PPresident Nana Addo Dankwa Akufo-Addo yesterday told Parliament that, despite the few challenges, the general condition of the country “is in good health”
He touted the impressive macro-economic records of his government, which has made Ghana the leading recipient of foreign direct investment in West Africa, amidst cheers from the majority side of the House.
The President was delivering this year’s State of the Nation address at Parliament House in Accra.
“Mr Speaker, production in the economy, as measured by real Gross Domestic Product (GDP) growth, has picked up very strongly in the last two years, from 3.4 per cent in 2016, real GDP growth increased to 8.1per cent in 2017.
“In 2018, provisional data for the first three quarters indicates a strong real GDP growth of 6.0 per cent, higher than the annual target of 5.6 per cent. Real GDP growth for 2019 is forecast at 7.6 per cent,” he said.
Ghana’s recent GDP growth, the President said, had placed the country among the fastest growing economies in the world and noted that the fiscal deficit was being brought down from the 7.3 per cent of rebased GDP in 2016 to a provisional 3.9 per cent of GDP at the end of 2018.
The debt-to-GDP ratio, he added, had declined from the 56.6 per cent of GDP in 2016 to 54.8 per cent at the end of 2018.
President Akufo-Addo made reference to the announced by the Ghana Statistical Service last week, that inflation had dropped from 15.4 per cent, at the end of 2016, to 9 per cent in January this year, the lowest in six years.
“Interest rates are declining, and so is the Bank of Ghana Monetary Policy Rate. Our trade balance account, for the first time in more than a decade, recorded a surplus in 2017, and is expected to remain in surplus.
“In May 2018, a US$2 billion Eurobond was issued for 30 and 10 years of US$1 billion each with coupon rates of 8.627 per cent and 7.625 per cent respectively, and these were the lowest rate and the longest maturity in our history, signifying confidence in the economy,” he said
President Akufo-Addo reiterated plans by his administration to institute a legal framework to help with the discipline in managing the economy, and added that the Fiscal Responsibility Law, Act 982, capping the deficit at 5.0 per cent by law, would help sustain the discipline.
“I inaugurated the Presidential Fiscal Responsibility Advisory Council, chaired by the eminent, respected economist, Dr Paul Acquah, former Governor of the Bank of Ghana and former Deputy Director of the Africa Department of the IMF, with some of the finest and most reputable economists of our country as members.”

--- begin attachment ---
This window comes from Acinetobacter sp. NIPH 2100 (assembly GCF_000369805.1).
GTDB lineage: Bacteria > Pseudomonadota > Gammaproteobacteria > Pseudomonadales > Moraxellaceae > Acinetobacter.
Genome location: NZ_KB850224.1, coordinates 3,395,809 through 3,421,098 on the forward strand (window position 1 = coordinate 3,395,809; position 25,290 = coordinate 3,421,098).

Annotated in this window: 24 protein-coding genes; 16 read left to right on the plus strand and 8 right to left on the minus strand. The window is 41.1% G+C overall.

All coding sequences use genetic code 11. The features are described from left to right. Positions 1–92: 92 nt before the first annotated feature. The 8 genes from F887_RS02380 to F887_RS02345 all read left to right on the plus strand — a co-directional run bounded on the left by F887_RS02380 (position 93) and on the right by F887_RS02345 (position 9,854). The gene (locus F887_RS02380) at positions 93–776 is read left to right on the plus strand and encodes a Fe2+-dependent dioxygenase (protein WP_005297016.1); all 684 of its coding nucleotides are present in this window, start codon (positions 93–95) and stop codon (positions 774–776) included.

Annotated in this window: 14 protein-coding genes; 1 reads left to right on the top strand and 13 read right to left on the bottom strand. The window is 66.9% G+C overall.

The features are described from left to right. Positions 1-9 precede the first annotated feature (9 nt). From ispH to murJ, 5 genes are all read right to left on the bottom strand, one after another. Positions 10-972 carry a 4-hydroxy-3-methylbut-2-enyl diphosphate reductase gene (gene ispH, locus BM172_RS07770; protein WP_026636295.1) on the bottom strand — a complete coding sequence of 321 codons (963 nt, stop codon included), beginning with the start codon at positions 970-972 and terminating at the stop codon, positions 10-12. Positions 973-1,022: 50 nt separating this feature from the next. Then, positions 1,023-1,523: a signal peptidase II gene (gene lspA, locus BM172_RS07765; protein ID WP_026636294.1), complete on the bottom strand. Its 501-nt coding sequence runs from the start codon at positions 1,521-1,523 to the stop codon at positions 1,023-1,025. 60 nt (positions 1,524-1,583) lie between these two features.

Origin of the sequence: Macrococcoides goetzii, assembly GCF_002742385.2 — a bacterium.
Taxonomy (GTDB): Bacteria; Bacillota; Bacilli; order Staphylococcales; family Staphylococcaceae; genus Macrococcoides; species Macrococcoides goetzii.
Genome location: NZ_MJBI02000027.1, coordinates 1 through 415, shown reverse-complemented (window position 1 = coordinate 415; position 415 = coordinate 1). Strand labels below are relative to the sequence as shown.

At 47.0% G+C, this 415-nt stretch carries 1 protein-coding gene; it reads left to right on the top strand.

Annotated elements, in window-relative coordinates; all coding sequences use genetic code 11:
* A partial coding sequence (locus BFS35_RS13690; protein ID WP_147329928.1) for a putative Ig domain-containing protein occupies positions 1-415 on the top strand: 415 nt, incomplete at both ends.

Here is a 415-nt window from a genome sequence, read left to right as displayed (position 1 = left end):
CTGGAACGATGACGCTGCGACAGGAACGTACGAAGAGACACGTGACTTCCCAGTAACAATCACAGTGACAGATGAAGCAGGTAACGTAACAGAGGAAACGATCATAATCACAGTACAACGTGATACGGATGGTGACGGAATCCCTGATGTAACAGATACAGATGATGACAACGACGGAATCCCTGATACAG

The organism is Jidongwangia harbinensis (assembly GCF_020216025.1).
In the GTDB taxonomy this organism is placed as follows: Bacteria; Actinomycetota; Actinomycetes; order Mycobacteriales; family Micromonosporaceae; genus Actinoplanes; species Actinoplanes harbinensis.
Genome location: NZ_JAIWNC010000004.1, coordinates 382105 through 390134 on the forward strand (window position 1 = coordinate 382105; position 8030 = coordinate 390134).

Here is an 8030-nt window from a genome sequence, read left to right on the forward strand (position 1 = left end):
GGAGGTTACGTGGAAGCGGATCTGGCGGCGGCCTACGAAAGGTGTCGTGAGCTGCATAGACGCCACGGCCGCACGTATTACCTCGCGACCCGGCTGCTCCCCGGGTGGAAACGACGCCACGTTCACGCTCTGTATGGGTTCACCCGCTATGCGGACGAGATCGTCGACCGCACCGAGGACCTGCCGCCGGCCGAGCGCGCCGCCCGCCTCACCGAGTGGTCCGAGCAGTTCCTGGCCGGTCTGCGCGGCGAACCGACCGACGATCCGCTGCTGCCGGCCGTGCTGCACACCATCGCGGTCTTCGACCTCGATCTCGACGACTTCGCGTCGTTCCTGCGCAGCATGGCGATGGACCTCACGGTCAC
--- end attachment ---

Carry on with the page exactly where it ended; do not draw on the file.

“Its purpose is to advise the President on relevant, additional measures needed to maintain fiscal discipline”
“We have done this because we know the temptation to go on a spending binge will always be there, we know election years will come around and there will be pressure on government to splurge, and persuasive arguments will be made that you have to stay in government to be able to implement your programmes,” he said.
President Akufo-Addo said his commitment was to run a responsible administration, mindful of the next generation, and not, merely, the next election.
However, he said revenue mobilisation had posed the biggest challenge in the management of the economy, with the tax exemption policy in particular proving to be a growing menace to fiscal stability and revenue generation.
“In the last eight years, tax exemptions in respect of import duty, import VAT, import NHIL and domestic VAT had grown from GH¢392 million, representing 0.6 per cent of GDP in 2010, to GH¢4.66 billion, representing 1.6 per cent of GDP in 2018,” he said.
He indicated that the figures did not include exemptions from the payment of corporate and individual income taxes, concessions on tax rates, petroleum tax reliefs, customs tax exemptions enjoyed by diplomatic missions and waiver of processing charges at the ports.
“If we continue at this rate, in less than 16 years, half of Ghana’s revenue base will be given away as tax exemptions. Mr Speaker, this is not sustainable and we intend to do something about it to reverse the trend, by introducing suitable measures that may disrupt the easy and comfortable arrangements that many have become accustomed to, but which we have to take to ensure that we have the firmest of foundations for the economic take-off that has escaped us for so long,” he said.
By Yaw Kyei and Julius Yao Petetsi